The tension is/was? between the needs of server administrators who
favor a stable platform with security maintainence, and developers who
want more recent versions of the upstream code. Back then Ubuntu was
better for the latter. Then they introduced 'long term support'
releases which are specific Ubuntu releases which will have committed
support for five years (or there abouts). This helps the server
users, since the downside of Debian's support policy is that they only
provided maintenance for an older stable release for a limited time
after a new stable release becomes available. The net is that Ubuntu
provides both newer code in the latest release for those who want it,
and more predictable support of older releases for those who need
stability.

> It has less in common with Debian itself than
> PC-BSD and DesktopBSD have in common with FreeBSD, and may even have less
> in common with Debian than Dragonfly BSD has with FreeBSD.

I don't know enough about those distributions to make the comparison,
but from my experience, Ubuntu doesn't feel like a fork. Even if
Debian doesn't take ALL of ubuntu's packages as time goes on, I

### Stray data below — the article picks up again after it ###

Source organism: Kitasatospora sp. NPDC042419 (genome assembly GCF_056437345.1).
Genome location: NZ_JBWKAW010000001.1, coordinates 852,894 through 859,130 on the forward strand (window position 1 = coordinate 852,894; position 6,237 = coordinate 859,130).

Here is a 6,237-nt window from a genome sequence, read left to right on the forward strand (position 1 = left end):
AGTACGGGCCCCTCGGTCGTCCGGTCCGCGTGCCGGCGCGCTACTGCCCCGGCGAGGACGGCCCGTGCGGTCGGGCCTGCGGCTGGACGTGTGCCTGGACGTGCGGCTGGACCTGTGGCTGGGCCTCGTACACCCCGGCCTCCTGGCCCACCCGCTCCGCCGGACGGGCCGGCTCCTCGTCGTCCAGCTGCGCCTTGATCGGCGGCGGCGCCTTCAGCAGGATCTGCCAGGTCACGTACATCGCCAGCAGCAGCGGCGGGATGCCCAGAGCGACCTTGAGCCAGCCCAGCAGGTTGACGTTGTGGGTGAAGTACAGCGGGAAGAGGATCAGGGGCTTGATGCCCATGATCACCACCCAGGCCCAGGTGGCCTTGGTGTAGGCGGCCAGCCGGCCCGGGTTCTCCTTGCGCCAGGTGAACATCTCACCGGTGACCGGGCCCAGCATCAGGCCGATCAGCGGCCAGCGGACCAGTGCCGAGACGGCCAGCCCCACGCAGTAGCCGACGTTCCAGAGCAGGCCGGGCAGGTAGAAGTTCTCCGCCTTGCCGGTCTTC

predict that the bulk of the code will remain compatible.

That all said, while I'm a happy Ubuntu user, I don't use packaged
versions of some specific software, most notably Ruby. This isn't
because of Ubuntu but because of Debian. In the case of Ruby one
major reason is because, as far as I know unless it's changed
recently, Debian (and therefore Ubuntu) doesn't really support gems.
Now this may have changed recently, but I've been happy installing
Ruby and Gems from source, and gems as gems.

--
Rick DeNatale

My blog on Ruby
http://talklikeaduck.denhaven2.com/

--
-fREW

Uhh . . . what? I said it was a fork. I didn't say it was crap. I'm
not sure where you're coming from with the hostile tone.

From http://en.wikipedia.org/wiki/Fork_(software_development):

  In software engineering, a project fork happens when developers take a
  copy of source code from one software package and start independent